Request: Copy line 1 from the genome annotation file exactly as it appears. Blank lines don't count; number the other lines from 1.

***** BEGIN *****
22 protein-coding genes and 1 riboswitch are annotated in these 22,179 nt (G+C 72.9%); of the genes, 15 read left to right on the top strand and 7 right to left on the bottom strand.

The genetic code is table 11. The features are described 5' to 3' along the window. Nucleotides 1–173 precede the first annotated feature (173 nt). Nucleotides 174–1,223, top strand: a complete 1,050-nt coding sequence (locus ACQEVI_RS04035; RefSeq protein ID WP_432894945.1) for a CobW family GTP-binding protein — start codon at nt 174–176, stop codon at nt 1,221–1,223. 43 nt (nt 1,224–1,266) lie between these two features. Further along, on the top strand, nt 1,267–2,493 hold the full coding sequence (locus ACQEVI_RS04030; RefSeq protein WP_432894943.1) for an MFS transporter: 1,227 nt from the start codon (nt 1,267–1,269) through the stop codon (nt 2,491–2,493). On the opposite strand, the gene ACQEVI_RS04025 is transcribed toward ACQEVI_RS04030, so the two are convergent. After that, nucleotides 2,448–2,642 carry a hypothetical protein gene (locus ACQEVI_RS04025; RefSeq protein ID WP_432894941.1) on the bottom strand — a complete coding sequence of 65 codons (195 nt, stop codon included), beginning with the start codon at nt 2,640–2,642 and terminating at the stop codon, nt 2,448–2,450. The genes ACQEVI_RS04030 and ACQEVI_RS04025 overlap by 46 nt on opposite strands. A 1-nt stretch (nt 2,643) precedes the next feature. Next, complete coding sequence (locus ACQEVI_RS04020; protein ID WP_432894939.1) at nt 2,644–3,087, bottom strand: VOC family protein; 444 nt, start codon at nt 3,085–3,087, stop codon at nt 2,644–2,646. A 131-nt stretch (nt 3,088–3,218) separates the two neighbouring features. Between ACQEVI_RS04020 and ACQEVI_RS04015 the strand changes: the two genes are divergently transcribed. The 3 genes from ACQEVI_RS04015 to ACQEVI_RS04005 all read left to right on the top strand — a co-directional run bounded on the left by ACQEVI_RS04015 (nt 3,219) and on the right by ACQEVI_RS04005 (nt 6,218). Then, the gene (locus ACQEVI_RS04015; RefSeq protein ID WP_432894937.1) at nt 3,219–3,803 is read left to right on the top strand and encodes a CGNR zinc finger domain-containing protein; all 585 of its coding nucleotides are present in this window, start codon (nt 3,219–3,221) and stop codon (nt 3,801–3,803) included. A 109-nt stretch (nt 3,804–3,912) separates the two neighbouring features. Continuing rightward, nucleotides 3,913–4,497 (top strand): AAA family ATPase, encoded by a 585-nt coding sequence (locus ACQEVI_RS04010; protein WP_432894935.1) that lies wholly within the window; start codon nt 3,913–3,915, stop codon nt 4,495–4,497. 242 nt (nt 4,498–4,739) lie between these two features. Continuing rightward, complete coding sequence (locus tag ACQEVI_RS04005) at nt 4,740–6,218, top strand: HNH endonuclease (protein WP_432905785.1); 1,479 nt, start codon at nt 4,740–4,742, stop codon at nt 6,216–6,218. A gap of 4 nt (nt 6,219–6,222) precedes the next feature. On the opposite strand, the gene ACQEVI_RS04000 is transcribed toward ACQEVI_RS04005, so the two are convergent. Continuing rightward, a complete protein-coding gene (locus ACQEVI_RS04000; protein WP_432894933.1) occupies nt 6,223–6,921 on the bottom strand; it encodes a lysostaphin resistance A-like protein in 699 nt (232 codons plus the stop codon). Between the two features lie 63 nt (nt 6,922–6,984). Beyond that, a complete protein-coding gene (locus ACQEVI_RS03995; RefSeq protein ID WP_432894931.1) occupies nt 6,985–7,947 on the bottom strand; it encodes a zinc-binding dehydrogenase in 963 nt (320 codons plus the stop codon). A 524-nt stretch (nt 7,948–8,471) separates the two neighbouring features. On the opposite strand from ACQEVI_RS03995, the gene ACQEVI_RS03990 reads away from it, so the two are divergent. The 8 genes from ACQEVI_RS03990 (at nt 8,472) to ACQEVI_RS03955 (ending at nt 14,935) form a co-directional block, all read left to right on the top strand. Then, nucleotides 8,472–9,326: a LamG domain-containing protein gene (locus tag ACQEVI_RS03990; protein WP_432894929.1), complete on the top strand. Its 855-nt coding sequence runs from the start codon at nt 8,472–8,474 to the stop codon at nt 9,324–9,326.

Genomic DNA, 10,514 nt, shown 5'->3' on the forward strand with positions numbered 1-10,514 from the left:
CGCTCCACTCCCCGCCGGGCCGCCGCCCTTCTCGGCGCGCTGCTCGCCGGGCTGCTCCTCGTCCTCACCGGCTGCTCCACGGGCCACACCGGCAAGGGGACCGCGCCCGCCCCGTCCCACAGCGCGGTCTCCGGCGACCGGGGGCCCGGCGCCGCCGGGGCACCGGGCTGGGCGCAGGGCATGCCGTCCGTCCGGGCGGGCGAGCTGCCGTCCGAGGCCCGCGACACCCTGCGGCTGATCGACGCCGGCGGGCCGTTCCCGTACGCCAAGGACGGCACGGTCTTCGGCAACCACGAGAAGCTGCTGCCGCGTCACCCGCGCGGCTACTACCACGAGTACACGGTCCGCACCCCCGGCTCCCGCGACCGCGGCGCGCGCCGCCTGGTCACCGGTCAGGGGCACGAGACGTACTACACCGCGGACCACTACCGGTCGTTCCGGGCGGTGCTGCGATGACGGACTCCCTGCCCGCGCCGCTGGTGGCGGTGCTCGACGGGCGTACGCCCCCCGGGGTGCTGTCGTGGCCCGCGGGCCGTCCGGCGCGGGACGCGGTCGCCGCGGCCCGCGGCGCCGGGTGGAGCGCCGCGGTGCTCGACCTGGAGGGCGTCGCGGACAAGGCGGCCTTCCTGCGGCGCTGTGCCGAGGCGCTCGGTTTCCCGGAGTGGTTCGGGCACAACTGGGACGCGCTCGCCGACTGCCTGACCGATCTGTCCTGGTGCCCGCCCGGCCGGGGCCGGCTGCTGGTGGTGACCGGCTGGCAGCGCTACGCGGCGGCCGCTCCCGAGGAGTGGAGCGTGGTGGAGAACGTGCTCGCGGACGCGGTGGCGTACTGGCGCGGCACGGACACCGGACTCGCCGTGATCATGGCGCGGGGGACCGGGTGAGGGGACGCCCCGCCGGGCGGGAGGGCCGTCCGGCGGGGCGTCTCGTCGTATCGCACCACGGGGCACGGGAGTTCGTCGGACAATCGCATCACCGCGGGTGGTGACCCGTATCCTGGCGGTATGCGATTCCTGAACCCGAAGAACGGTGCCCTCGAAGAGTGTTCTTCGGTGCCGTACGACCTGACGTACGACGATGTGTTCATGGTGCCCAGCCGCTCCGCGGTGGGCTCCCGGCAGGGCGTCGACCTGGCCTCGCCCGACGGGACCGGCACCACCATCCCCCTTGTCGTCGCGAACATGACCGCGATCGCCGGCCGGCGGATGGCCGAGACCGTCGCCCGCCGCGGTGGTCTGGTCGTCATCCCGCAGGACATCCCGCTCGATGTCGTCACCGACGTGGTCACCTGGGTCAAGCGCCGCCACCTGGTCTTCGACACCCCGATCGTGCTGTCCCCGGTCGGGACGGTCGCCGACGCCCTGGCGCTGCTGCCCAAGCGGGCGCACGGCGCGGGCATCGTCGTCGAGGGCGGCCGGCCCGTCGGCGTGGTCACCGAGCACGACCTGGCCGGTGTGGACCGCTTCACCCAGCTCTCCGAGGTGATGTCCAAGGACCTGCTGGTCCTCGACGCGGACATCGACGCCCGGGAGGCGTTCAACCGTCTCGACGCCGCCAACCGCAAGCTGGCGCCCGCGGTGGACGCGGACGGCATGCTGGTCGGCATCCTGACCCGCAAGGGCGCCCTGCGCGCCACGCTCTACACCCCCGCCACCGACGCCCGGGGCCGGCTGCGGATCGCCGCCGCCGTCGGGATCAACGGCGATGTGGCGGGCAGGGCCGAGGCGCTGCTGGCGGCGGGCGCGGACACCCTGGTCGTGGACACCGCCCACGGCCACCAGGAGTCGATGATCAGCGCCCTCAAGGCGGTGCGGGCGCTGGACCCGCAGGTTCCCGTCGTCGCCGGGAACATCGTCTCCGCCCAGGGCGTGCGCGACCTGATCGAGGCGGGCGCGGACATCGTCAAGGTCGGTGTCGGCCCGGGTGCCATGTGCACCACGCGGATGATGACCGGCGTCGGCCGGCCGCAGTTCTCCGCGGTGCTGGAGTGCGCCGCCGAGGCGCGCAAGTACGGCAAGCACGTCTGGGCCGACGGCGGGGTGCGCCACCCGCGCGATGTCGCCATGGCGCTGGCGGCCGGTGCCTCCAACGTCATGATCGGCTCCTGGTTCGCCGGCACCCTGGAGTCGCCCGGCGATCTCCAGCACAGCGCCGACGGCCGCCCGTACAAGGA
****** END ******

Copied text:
22 protein-coding genes and 1 riboswitch are annotated in these 22,179 nt (G+C 72.9%); of the genes, 15 read left to right on the top strand and 7 right to left on the bottom strand.